Fall 2013:  More Sweet Pea babies younger than Otter are potty trained.  Breathe. Mantra. Repeat.

WInter 2013: Otter wants to be in the Christmas show with her siblings.  We remind her that she is not in dance classes yet and she cannot dance on stage with them.  However…light bulb moment…we point out that all of the children dancing are out of diapers.  Especially the ones in her favorite number, Santa Baby, a daddy-daughter dance performed by the youngest students in the school.

New strategy!! Instead of offering the training potty, every once in a while, we will drop the line, “It’s okay to keep using diapers.  You’ll have to be out of them if you want to dance in Santa Baby – no diapers on stage!”

Spring 2014: We go to birthday parties for Otter’s contemporaries from our Bradley Classes.  They are out of diapers.  We are still lugging our diaper bag around, albeit a very adorable tokidoki bag.  The SPB alumni mamas tell me what they are doing to facilitate potty training.  A mama from our Fall 2012 class is actively training her one-year-old.  I begin to question if I am crazy to just leave Otter alone and leave her in diapers until she is ready.

YES to leaving her alone, jury is out as to whether I am crazy.  Honor the child. Breathe. Mantra. Repeat.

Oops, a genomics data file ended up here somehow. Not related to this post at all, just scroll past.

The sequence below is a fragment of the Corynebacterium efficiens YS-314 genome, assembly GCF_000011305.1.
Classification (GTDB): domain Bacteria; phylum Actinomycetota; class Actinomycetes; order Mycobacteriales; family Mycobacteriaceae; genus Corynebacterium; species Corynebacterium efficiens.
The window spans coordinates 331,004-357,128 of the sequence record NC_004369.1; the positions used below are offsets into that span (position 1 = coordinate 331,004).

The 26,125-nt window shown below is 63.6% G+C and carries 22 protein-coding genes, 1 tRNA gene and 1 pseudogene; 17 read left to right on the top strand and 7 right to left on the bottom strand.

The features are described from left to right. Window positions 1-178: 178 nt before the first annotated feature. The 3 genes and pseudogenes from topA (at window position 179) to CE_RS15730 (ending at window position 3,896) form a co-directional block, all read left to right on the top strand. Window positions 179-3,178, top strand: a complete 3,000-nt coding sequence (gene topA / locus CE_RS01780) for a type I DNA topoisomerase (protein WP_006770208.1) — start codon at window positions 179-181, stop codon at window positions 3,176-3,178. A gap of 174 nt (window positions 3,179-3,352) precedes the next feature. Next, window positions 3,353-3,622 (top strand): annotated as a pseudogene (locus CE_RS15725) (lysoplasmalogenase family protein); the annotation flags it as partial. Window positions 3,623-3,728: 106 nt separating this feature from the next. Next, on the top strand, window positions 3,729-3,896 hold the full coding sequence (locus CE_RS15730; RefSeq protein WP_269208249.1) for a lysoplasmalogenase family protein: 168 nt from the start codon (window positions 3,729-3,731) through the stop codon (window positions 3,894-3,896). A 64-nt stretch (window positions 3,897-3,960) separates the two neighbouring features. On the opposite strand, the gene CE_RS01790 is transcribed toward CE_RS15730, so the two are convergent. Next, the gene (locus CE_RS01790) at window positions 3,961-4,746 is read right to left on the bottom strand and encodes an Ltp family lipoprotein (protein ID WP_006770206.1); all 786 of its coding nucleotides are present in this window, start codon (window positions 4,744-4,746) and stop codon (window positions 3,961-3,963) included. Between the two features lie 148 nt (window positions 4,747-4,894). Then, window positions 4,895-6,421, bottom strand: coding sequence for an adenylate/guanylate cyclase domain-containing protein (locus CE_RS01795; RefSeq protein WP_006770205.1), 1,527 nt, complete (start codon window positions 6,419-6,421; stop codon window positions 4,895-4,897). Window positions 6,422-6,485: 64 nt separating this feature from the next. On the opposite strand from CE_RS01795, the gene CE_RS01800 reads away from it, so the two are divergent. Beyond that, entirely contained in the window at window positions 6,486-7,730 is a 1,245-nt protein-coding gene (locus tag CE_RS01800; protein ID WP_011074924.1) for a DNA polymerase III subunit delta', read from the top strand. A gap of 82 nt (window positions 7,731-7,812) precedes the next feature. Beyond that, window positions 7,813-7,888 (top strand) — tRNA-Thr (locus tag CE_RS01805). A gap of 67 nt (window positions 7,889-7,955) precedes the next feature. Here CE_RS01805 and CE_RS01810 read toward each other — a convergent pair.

May 2014:  The diaper service we use announces it’s going out of business. We warn her that her diaper days are numbered.  Diaper service ends and she is distraught to be in training pants, even the adorable ones in patterns she is familiar with since they look like her diaper wraps.  After two days of an unhappy Otter, we decide to buy organic disposable diapers by the sleeve because we Honor The Child.  She is waking up dry, even with night nursing.  I offer the potty in the morning as an alternative to wetting the diaper and an immediate change.  She declines.  For weeks.

Sunday, June 22, 2014: Otter sits on the training potty that we have left, lonely in the bathroom, for months.  She pees.  She stands up and announces, “I am ready to do Santa Baby.”  She was “potty trained” at two years and eight months – done with never another day in diapers.  Or thirty-two months old if you prefer that method of accounting.

No joke.  Since that day six weeks ago she has had exactly two accidents.  One the next day when she was playing with a friend and was too distracted to really go potty and she let the rest go when she came back to play.  And one a week later, strangely enough, overnight when she wet the bed after waking up dry for weeks.